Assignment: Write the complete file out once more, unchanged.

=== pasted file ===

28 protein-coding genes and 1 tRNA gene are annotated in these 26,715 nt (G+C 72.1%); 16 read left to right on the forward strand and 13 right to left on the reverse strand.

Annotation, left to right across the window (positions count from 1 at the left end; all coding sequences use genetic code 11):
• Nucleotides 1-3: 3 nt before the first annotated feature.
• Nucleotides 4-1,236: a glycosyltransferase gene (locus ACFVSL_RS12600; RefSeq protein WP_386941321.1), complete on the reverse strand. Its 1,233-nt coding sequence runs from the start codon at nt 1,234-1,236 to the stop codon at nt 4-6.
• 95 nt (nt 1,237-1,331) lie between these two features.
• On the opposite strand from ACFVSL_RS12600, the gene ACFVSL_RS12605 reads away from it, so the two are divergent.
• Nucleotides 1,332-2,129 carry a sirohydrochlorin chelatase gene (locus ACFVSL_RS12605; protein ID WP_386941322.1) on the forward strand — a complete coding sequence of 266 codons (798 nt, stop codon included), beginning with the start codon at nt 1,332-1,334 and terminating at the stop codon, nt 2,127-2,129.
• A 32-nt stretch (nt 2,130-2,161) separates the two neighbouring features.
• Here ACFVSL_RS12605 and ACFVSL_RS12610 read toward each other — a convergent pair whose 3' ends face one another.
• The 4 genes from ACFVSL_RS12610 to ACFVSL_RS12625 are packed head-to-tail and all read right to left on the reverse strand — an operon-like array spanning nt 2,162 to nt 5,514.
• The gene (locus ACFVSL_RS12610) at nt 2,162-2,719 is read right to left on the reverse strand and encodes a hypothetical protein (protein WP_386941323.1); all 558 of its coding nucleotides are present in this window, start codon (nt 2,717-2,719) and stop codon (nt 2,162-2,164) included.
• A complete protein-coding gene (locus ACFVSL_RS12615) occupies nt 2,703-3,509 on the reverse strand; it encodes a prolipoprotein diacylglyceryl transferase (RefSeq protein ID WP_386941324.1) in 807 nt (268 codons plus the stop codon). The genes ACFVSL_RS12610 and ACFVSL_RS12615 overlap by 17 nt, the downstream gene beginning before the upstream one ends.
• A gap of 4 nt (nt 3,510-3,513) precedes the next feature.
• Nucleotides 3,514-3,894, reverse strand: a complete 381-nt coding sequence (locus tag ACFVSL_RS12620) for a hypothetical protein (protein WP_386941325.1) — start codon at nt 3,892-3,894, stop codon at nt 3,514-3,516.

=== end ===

28 protein-coding genes and 1 tRNA gene are annotated in these 26,715 nt (G+C 72.1%); 16 read left to right on the forward strand and 13 right to left on the reverse strand.

Annotation, left to right across the window (positions count from 1 at the left end; all coding sequences use genetic code 11):
• Nucleotides 1-3: 3 nt before the first annotated feature.
• Nucleotides 4-1,236: a glycosyltransferase gene (locus ACFVSL_RS12600; RefSeq protein WP_386941321.1), complete on the reverse strand. Its 1,233-nt coding sequence runs from the start codon at nt 1,234-1,236 to the stop codon at nt 4-6.
• 95 nt (nt 1,237-1,331) lie between these two features.
• On the opposite strand from ACFVSL_RS12600, the gene ACFVSL_RS12605 reads away from it, so the two are divergent.
• Nucleotides 1,332-2,129 carry a sirohydrochlorin chelatase gene (locus ACFVSL_RS12605; protein ID WP_386941322.1) on the forward strand — a complete coding sequence of 266 codons (798 nt, stop codon included), beginning with the start codon at nt 1,332-1,334 and terminating at the stop codon, nt 2,127-2,129.
• A 32-nt stretch (nt 2,130-2,161) separates the two neighbouring features.
• Here ACFVSL_RS12605 and ACFVSL_RS12610 read toward each other — a convergent pair whose 3' ends face one another.
• The 4 genes from ACFVSL_RS12610 to ACFVSL_RS12625 are packed head-to-tail and all read right to left on the reverse strand — an operon-like array spanning nt 2,162 to nt 5,514.
• The gene (locus ACFVSL_RS12610) at nt 2,162-2,719 is read right to left on the reverse strand and encodes a hypothetical protein (protein WP_386941323.1); all 558 of its coding nucleotides are present in this window, start codon (nt 2,717-2,719) and stop codon (nt 2,162-2,164) included.
• A complete protein-coding gene (locus ACFVSL_RS12615) occupies nt 2,703-3,509 on the reverse strand; it encodes a prolipoprotein diacylglyceryl transferase (RefSeq protein ID WP_386941324.1) in 807 nt (268 codons plus the stop codon). The genes ACFVSL_RS12610 and ACFVSL_RS12615 overlap by 17 nt, the downstream gene beginning before the upstream one ends.
• A gap of 4 nt (nt 3,510-3,513) precedes the next feature.
• Nucleotides 3,514-3,894, reverse strand: a complete 381-nt coding sequence (locus tag ACFVSL_RS12620) for a hypothetical protein (protein WP_386941325.1) — start codon at nt 3,892-3,894, stop codon at nt 3,514-3,516.